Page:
Well, usefulness doesn't mean you have high selection pressure. Also having thicker hides, more muscle mass etc. means that you have fewer resources going to the brain and other things that humans have that are well-developed. The niche for humans is that a) we are really smart and b) we are really flexible. We aren't the fastest species, we're not the strongest, we're not the best swimmer but we're pretty fast runners, pretty strong, and pretty good swimmers. Humans are sort of the jack-of-all-beneficial-traits and then we get brain power on as gravy.

Hypothetical situation: Let's say we have two tribes of proto-humans: both of which are intelligent, can use tools, etc., but one is PHYSICALLY more like apes (muscles, hide, etc.), while the other looks like us. Assuming all other factors being equal, wouldn't the ape-like tribe be more successful?


Not necessarily. If you are more ape like that means you need to consume more protein and you aren't going to be as smart. You are correct that if you had humans who were just like normal humans but stronger that they would likely outcompete the standard human. But that sort of thing rarely occurs in nature. There's some evidence that something like this happened with Neanderthals. They may have been slightly less bright or even at the same intelligence level but caloric consumption and other issues made them lose even though they were physically stronger than modern humans. Remember, food resources for most of human history were scarce.

Edit:Formatting
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Re: Reasons to Believe

Postby Azrael » Mon Oct 27, 2008 7:54 pm UTC

You did *not* need to quote that wall o' already quoted text for that short of a response. Please, stick to the relevant-to-your-response part and cut out the chaff.

EDIT: Thank you. :D
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Re: Reasons to Believe

Postby JoshuaZ » Mon Oct 27, 2008 7:59 pm UTC

Azrael wrote:You did *not* need to quote that wall o' already quoted text for that short of a response. Please, stick to the relevant-to-your-response part and cut out the chaff.


Er I did. The formatting got screwed up so it looked like I was quoting more than I was. I've fixed the formatting. Clearly I need to use the preview button more.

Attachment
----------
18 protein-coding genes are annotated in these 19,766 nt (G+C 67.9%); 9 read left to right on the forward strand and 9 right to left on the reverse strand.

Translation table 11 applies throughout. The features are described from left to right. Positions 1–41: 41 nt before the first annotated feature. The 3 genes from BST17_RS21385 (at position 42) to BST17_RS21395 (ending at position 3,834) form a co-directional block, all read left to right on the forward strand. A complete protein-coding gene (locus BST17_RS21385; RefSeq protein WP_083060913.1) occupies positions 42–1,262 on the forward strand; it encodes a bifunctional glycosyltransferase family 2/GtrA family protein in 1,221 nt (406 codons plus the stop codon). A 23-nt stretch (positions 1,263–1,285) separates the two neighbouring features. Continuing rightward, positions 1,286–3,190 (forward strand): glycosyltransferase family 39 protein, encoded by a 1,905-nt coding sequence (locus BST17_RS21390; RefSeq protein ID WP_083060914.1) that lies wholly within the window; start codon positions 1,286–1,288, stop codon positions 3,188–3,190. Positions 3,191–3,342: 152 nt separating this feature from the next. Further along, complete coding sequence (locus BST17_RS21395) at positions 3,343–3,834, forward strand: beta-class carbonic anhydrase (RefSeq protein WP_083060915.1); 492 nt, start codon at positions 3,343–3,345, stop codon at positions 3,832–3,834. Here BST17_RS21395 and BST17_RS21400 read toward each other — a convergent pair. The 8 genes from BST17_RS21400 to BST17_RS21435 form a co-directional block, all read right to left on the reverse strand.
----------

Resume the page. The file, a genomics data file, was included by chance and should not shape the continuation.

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Re: Reasons to Believe

Postby Angua » Mon Oct 27, 2008 8:02 pm UTC

@ Azrael: I think he just messed up with the quote tags.

@ JOshuaZ Preview your work though before posting.

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Re: Reasons to Believe

Postby Jebobek » Mon Oct 27, 2008 8:18 pm UTC

The problem I have is when you have an evolved trait that's actually a HINDRANCE until it reaches a certain point.
By the way, could you please give me an exaple of this? Im sorry if you already used one and I missed it. I kinda want to help clear some things on the evolution theory.

Novel mutations that gives something a %100 hindrance trait do not lead to better reproductive success. This means the species will not evolve this trait.

The "evolved trait thats actually a HINDERANCE" must have some sort of benefit as well that outweighs the hinderance. If we did not see the benefit we are simply not looking hard enough!

Hope this helps
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Re: Reasons to Believe

Postby Kaiyas » Mon Oct 27, 2008 8:43 pm UTC

Some mutations simply have a null effect, too. (I'm pretty sure about this one)

Neither better nor worse, yet they may have more useful combinations with other flipped genes. (May or may not be correct. I think I heard something from Richard Lenski's Long-term Evolution Project about this)
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Re: Reasons to Believe

Postby Aikanaro » Mon Oct 27, 2008 9:26 pm UTC

Jebobek wrote:
The problem I have is when you have an evolved trait that's actually a HINDRANCE until it reaches a certain point.
By the way, could you please give me an exaple of this? Im sorry if you already used one and I missed it. I kinda want to help clear some things on the evolution theory.

Novel mutations that gives something a %100 hindrance trait do not lead to better reproductive success. This means the species will not evolve this trait.

The "evolved trait thats actually a HINDERANCE" must have some sort of benefit as well that outweighs the hinderance. If we did not see the benefit we are simply not looking hard enough!

Hope this helps